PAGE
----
The Maltese Falcon
Our critics on John Huston's classic noir
[7 other departments featured: we snip them as they are unrelated to film noir]
“A young newcomer, John Huston, made the most interesting film of the season,” wrote Herman G. Weinberg in his News from New York column in the Spring 1942 issue of Sight and Sound, “but then a Dashiell Hammett story almost can't miss on the screen, they're so well-knit.” That was the first mention of The Maltese Falcon in our pages. Far from the last.
Later that year, Evelyn Russell was in in agreement, though neither Humphrey Bogart nor Mary Astor warranted a mention by name: “The son of a famous father--who incidentally plays a very small part in the film. for luck, perhaps--John Huston has used with effective moderation the idea of the camera seeking and emphasising some characteristic, mental or physical or both of its subject rather than its ordinary form. This approach has undoubtedly added to the strength of the very fine performance of Sidney Greenstreet as Kasper Gutman, the arch-crook, and Mr. Huston has been wise enough to confine the idea to one character only. His lighting and camera work is unusual in what would normally be unnoticed sequences.
“The story is strong of itself with an unusual ending and fine acting, but it is the treatment which makes it the best thriller so far this year.”
By 1969, Huston was no longer a newcomer, and The Maltese Falcon was seen as the blazing start to a long and illustrious career. But still, it was a feat that could never be surpassed. “It is always disastrous to start your career with a masterpiece. No one will ever let you live it down, or allow that you are living up to it,” wrote John Russell Taylor in a profile of the director.
“The Maltese Falcon is, undoubtedly, a masterpiece of a sort. But the sort is puzzling, unrepeatable--even if John Huston had ever wanted to repeat it. The film's special quality comes from its extreme tightness: everything follows unhesitatingly from what has gone before, there are no gaps, no pauses, no chance to dwell on atmosphere or character as something apart from the story. The characters are the story--or vice versa--and atmosphere is understood without independent development as quite simply the space which, for the duration of the picture, they happen to inhabit. Everything is as pared down and self-defining as a Pinter play. And, since after all the film was adapted closely from a famous and very well-written book, by choosing to make the film in this way the director, almost by definition, excludes himself: he is, at most, an ironic angle of vision--rather as Bresson in Mouchette is a godlike, compassionate angle of vision.”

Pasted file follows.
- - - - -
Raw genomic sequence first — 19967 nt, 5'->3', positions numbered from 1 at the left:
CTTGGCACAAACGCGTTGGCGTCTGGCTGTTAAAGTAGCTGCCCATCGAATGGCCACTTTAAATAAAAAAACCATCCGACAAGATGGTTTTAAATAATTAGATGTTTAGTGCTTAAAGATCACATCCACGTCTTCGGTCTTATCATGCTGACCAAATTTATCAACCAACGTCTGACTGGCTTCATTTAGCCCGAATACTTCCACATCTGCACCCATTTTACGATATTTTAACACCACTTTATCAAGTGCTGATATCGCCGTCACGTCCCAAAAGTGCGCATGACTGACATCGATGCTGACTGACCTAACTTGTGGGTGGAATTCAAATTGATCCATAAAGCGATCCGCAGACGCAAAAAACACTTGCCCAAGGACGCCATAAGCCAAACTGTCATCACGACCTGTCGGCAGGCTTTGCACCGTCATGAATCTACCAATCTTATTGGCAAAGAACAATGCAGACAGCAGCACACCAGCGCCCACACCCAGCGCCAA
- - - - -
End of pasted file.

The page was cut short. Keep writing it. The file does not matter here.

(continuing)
[So...Huston is the godfather of Bresson?]
In Autumn 1976 Robert G Porfirio identified Bogart's Sam Spade as “the least typical noir hero since he is the least vulnerable”:
“Spade is by nature an existentialist, with a strong conception of the randomness of existence. Robert Edenbaum sees Spade as representative of Hammett's 'daemonic' tough guy: ‘He is free of sentiment, of the fear of death, of the temptations of money and sex. He is what Albert Camus calls "a man without memory", free of the burden of the past. He is capable of any action, without regard to conventional morality, and thus is apparently as amoral ... as his antagonists. His refusal to submit to the trammels which limit ordinary mortals results in a godlike immunity and independence, beyond the power of his enemies ... [but] the price he pays for his power is to be cut off behind his own self-imposed masks, in an isolation that no criminal, in a community of crime, has to face.'"
[Oh, come on, Bob: "when your partner's killed, you're supposed to do something about it" strikes us as some form of "sentiment." And Spade barely escapes the temptations of Brigid O'Shaughnessy. Perhaps his "amorality" is based on the desperate need to adopt extreme measures to outwit a band of ruthless, if somewhat overcolorful criminals. (Of course, Porfirio is American, so he's more likely to be overawed by Camus and apply him in places that don't really fit.)]
It was this resistance to temptation that preoccupied Lindsay Anderson when he wrote about Astor's appearance in the film in Autumn 1990: “One can only thank God for the good fortune that caused the leading roles to be turned down by George Raft and Geraldine Fitzgerald."
“Yet even here--and I must admit that the thought only occurred to me after seeing the film three or four times--it is difficult to be sure that Sam Spade and Brigid O'Shaughnessy have actually slept together. Perhaps this is due to the relationship between Huston and Mary Astor (which she herself never mentioned); perhaps to the innate puritanism of both Astor and Bogart. The film, you may say, doesn't need it; and as it was made, it doesn't. Yet a certain unbridled sensuality should be there. It isn't; and that is another fact about Mary Astor."
[Lindsay Anderson appears not to have read Mary Astor's private diaries, which were readily available in Autumn 1990.]
As for Bogey? For some controversial words on his performance from our pages, scroll down to the bottom of this newsletter.
A critique of Humphrey Bogart's performance in The Maltese Falcon by a fellow Hollywood star--but which one?
"In The Maltese Falcon his part was uncomplicated, but too much dialogue betrayed the fact that his miserable theatrical training had left him permanently afraid of words. In short speeches he cleverly masked his fear with his tricks of mouth and voice. But when he was allotted part of the burden of exposition in this film, his eyes glazed and invisible comic strip balloons circled his dialogue."
A veritable barn-burner of a piece, highly unrepresentative of SIGHT & SOUND. Certainly not written by a Brit, a faux-existentialist American, or any other species of over-educated dimbulb.
Who is it? Let the guessing begin!